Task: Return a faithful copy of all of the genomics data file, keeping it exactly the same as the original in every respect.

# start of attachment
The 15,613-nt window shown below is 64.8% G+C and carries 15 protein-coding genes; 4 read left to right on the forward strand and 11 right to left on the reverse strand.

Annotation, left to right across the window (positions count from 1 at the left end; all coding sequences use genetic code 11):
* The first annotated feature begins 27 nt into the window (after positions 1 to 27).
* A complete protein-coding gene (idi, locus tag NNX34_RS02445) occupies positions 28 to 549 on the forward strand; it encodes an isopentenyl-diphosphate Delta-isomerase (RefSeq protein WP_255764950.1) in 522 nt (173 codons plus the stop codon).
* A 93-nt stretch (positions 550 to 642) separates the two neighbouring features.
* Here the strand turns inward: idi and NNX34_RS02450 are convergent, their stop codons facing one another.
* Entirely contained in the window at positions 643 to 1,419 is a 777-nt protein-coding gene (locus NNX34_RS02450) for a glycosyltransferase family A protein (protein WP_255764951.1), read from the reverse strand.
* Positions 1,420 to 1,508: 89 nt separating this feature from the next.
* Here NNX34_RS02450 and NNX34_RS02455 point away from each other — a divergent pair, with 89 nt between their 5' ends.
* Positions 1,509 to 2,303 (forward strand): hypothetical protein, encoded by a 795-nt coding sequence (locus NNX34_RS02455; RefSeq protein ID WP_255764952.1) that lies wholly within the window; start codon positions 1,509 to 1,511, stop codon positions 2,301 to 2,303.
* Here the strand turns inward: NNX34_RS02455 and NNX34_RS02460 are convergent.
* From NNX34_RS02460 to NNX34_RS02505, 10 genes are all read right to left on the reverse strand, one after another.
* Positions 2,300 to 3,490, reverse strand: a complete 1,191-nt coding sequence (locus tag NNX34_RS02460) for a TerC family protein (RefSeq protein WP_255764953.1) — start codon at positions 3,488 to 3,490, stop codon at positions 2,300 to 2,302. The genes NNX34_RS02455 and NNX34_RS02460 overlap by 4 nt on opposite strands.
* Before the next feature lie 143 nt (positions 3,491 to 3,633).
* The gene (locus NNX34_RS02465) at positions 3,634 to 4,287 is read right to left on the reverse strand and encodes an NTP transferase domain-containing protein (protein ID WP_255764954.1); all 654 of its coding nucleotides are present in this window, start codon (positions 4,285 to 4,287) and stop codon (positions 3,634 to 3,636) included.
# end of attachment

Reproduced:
The 15,613-nt window shown below is 64.8% G+C and carries 15 protein-coding genes; 4 read left to right on the forward strand and 11 right to left on the reverse strand.

Annotation, left to right across the window (positions count from 1 at the left end; all coding sequences use genetic code 11):
* The first annotated feature begins 27 nt into the window (after positions 1 to 27).
* A complete protein-coding gene (idi, locus tag NNX34_RS02445) occupies positions 28 to 549 on the forward strand; it encodes an isopentenyl-diphosphate Delta-isomerase (RefSeq protein WP_255764950.1) in 522 nt (173 codons plus the stop codon).
* A 93-nt stretch (positions 550 to 642) separates the two neighbouring features.
* Here the strand turns inward: idi and NNX34_RS02450 are convergent, their stop codons facing one another.
* Entirely contained in the window at positions 643 to 1,419 is a 777-nt protein-coding gene (locus NNX34_RS02450) for a glycosyltransferase family A protein (protein WP_255764951.1), read from the reverse strand.
* Positions 1,420 to 1,508: 89 nt separating this feature from the next.
* Here NNX34_RS02450 and NNX34_RS02455 point away from each other — a divergent pair, with 89 nt between their 5' ends.
* Positions 1,509 to 2,303 (forward strand): hypothetical protein, encoded by a 795-nt coding sequence (locus NNX34_RS02455; RefSeq protein ID WP_255764952.1) that lies wholly within the window; start codon positions 1,509 to 1,511, stop codon positions 2,301 to 2,303.
* Here the strand turns inward: NNX34_RS02455 and NNX34_RS02460 are convergent.
* From NNX34_RS02460 to NNX34_RS02505, 10 genes are all read right to left on the reverse strand, one after another.
* Positions 2,300 to 3,490, reverse strand: a complete 1,191-nt coding sequence (locus tag NNX34_RS02460) for a TerC family protein (RefSeq protein WP_255764953.1) — start codon at positions 3,488 to 3,490, stop codon at positions 2,300 to 2,302. The genes NNX34_RS02455 and NNX34_RS02460 overlap by 4 nt on opposite strands.
* Before the next feature lie 143 nt (positions 3,491 to 3,633).
* The gene (locus NNX34_RS02465) at positions 3,634 to 4,287 is read right to left on the reverse strand and encodes an NTP transferase domain-containing protein (protein ID WP_255764954.1); all 654 of its coding nucleotides are present in this window, start codon (positions 4,285 to 4,287) and stop codon (positions 3,634 to 3,636) included.